Chilmark was founded on Sept. 14, 1694, 325 years ago, but it took Chilmarker Susan Murphy and her gang less than a month to arrange a birthday party to celebrate it.
“Timmy Carroll [Chilmark town administrator] put a sign up at town hall earlier in the year asking for volunteers to plan the 325th birthday event, so I signed up to help,” Murphy said Saturday night from a (mostly in motion) command post between the large hall and the kitchen in the Chilmark Community Center.
As often happens when you volunteer early, you are put in charge, and Murphy assembled a phalanx of volunteers who decided, as the birthday drew nigh, “that we’d have a potluck,” Murphy said on Saturday.
And before you could say “Thomas Mayhew,” she had a potluck cornucopia in the ample entry room, with a 20-foot table groaning under dishes ranging literally from soup to nuts. The entire counter of the adjacent kitchen pass-through window had desserts, from cakes, cookies, and puddings to pies, oh my, all to serve the 250 to 300 townspeople and friends who gathered for the birthday bash.
And what’s a potluck gathering without music, a time-honored Chilmark tradition? Many in the Community Center remembered as tots 60 or 70 years ago, when artist and musician Thomas Hart Benton and his townie pals would gather on the steps of Seward’s store and Post Office in Menemsha for some singing, playing, and foot-stomping.
So selectman Warren Doty, longtime town committeeman Andy Goldman, and town accountant
Ellen Biskis put together a (mostly) Chilmark ensemble for the evening. Delightfully they chose to open the event with several choruses of Jane Slater’s “Aphrodite,” or the “Warren Cannonball,” a song Slater wrote while at Queens College more than a few decades ago.
Slater, 87, a columnist for the Vineyard Gazette, looked on as the group and the audience drove a rousing version of her lyrics, set to the tune of “The Wabash Cannonball.” The chorus went like this:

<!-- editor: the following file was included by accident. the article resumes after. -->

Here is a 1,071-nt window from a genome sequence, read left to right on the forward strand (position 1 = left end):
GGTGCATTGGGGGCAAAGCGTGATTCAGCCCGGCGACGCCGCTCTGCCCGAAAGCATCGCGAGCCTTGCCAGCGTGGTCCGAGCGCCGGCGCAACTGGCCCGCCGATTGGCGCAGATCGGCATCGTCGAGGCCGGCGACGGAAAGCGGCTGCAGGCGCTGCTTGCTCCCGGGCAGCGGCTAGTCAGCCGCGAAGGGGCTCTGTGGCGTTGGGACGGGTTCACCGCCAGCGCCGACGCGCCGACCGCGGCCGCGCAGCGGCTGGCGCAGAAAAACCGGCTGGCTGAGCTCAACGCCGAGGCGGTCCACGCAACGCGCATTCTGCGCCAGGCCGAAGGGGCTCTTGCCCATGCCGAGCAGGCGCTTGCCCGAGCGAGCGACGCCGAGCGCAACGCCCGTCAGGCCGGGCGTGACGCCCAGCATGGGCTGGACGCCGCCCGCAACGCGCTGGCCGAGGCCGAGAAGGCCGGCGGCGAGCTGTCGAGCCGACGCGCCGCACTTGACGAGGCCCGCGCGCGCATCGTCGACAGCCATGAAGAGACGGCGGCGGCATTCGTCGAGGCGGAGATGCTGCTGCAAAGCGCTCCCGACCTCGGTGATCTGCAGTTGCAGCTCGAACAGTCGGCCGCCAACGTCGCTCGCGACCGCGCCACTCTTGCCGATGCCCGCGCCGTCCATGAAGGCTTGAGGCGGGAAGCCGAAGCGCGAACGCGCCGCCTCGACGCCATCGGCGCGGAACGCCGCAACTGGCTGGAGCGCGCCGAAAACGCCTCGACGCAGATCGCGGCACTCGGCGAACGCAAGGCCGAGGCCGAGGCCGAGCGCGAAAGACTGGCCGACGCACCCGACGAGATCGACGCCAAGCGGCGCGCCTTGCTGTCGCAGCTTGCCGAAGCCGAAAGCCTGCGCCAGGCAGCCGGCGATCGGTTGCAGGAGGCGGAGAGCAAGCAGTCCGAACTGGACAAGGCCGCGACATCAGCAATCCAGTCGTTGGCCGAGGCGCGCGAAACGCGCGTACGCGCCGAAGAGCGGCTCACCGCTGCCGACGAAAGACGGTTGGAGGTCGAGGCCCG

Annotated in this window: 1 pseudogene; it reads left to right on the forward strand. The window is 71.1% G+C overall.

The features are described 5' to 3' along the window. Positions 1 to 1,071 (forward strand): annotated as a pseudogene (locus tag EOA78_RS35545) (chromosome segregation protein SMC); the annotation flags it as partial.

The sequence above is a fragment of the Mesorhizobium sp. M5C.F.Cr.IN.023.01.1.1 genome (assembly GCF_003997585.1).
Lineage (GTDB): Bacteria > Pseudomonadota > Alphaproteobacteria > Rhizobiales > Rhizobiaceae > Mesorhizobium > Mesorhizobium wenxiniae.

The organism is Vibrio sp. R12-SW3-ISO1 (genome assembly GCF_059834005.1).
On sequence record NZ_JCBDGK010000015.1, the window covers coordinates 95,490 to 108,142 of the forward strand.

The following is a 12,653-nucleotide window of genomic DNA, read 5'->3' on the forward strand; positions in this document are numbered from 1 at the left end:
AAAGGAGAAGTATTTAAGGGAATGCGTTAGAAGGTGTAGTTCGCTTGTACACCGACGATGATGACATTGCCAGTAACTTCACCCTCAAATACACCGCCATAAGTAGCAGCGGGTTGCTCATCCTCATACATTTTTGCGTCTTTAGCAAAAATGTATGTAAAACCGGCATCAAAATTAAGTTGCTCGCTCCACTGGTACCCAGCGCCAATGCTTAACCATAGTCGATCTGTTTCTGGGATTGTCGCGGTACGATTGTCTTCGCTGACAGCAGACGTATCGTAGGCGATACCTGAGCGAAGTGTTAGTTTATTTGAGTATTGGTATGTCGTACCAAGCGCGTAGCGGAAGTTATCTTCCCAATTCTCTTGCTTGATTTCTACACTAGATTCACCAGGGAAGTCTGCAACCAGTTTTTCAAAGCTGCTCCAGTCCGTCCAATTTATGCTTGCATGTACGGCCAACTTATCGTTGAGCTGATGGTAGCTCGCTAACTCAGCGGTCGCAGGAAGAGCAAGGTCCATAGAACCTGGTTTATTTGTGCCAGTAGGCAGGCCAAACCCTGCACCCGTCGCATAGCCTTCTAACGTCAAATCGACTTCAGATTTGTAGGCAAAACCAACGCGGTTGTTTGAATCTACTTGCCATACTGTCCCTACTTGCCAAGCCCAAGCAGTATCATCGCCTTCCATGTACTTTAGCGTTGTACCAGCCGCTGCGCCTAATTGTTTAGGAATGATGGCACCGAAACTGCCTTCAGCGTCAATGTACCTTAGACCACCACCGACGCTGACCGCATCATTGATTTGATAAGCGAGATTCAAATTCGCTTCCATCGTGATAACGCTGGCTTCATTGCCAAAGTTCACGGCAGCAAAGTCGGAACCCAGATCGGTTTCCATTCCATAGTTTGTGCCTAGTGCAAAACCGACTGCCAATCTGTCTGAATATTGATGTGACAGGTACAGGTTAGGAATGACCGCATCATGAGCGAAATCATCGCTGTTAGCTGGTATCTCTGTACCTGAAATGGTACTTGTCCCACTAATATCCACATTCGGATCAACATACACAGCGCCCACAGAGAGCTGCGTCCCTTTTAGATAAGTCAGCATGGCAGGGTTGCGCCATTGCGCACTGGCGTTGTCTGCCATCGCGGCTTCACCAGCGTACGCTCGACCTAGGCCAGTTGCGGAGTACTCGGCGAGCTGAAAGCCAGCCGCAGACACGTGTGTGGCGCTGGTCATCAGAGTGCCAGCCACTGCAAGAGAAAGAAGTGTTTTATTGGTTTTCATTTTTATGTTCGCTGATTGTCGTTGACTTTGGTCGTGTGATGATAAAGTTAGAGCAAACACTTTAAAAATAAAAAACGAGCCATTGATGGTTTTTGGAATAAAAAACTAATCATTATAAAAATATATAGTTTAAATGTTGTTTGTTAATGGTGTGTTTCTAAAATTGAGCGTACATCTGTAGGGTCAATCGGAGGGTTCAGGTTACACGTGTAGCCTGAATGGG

“Listen to the jingle, the rumble and the roar,
As she glides along by Nomans land, the Head and by the shore,
Hear the mighty rush of her engines, he(a)r the lonesome captain call,
She’s riding to Menemsha on the Warren cannonball!”
Nice touch, that, because no way could you review 325 years of community history as succinctly. It brought together the long seafaring tradition of the sea and fishing and the modern-day history of the community that folks on Saturday night could remember or had heard about.
Now, the singing of that song also represented a perfect example of Chilmark’s history of community bonds, and shared experiences over time. The Aphrodite was the prize yacht of Nelson Blount, a Warren, R.I., boatbuilder and fish broker. The largest boat in Menemsha Harbor, the Aphrodite was outfitted as a swordfisher in summer, and was tied at the front of Dutcher Dock because of her size.
When Hurricane Carol struck in 1954, the Aphrodite sank despite the best efforts of Lynn Murphy, who saved 59 people and dozens of boats, and made himself a national figure. Murphy drew a visit at Dutcher Dock by then U.S. Senator Jack Kennedy for his bravery in battling 96-mph winds in a 19-foot flat-bottomed skiff without a reverse gear.
Murphy was the husband of Susan Murphy, above, who chaired the Saturday night event. Considering the bonds between Chilmark people, with a long history going back three centuries, it occurred to this reporter that assembling a list of the oldest Chilmark family names in the room might be fun. Jane Slater listened to the idea gravely, and in a kindly voice suggested, “Well, you could do that, but you’ll end up finding that everyone in this room is related to a Mayhew at some point.”
We know that Thomas Mayhew started Chilmark in 1694 to run affairs differently than they were run in Edgartown and Tisbury, the only named towns at that point (think Rhode Island/Roger Williams lite). We checked the oldest records of an Island census we could find — 1790, about a hundred years after the up-Island diaspora by the Mayhews.
The family turfs were clear by then. The Daggetts, Luces, Peases, and Vincents were big in Edgartown, Tisbury was Athearn and Burt dominant, the Nortons, God love ’em, were everywhere. Chilmark had 25 separate Mayhew family listings to go with the Allens, Adams, Butlers, Cottles, Flanders, Tiltons, Pooles, and other household Island names.
Slater knows her history, and these people know one another in a way members of old-time village communities knew one another. And they know how to pass the knowledge on.
Young Jacob de Keijder, 15 months, took the long journey across the hall to find out how Willy Mason was making those wondrous sounds with his guitar and mouth. His mom Hannah caught him up and sat him, transfixed, next to Mason.
Years from now Hannah, Jacob, his dad, Michael Greenberg and probably other Chilmarkers will recount Jacob’s voyage into music, That’s how it goes in Chilmark. Always has, likely always will.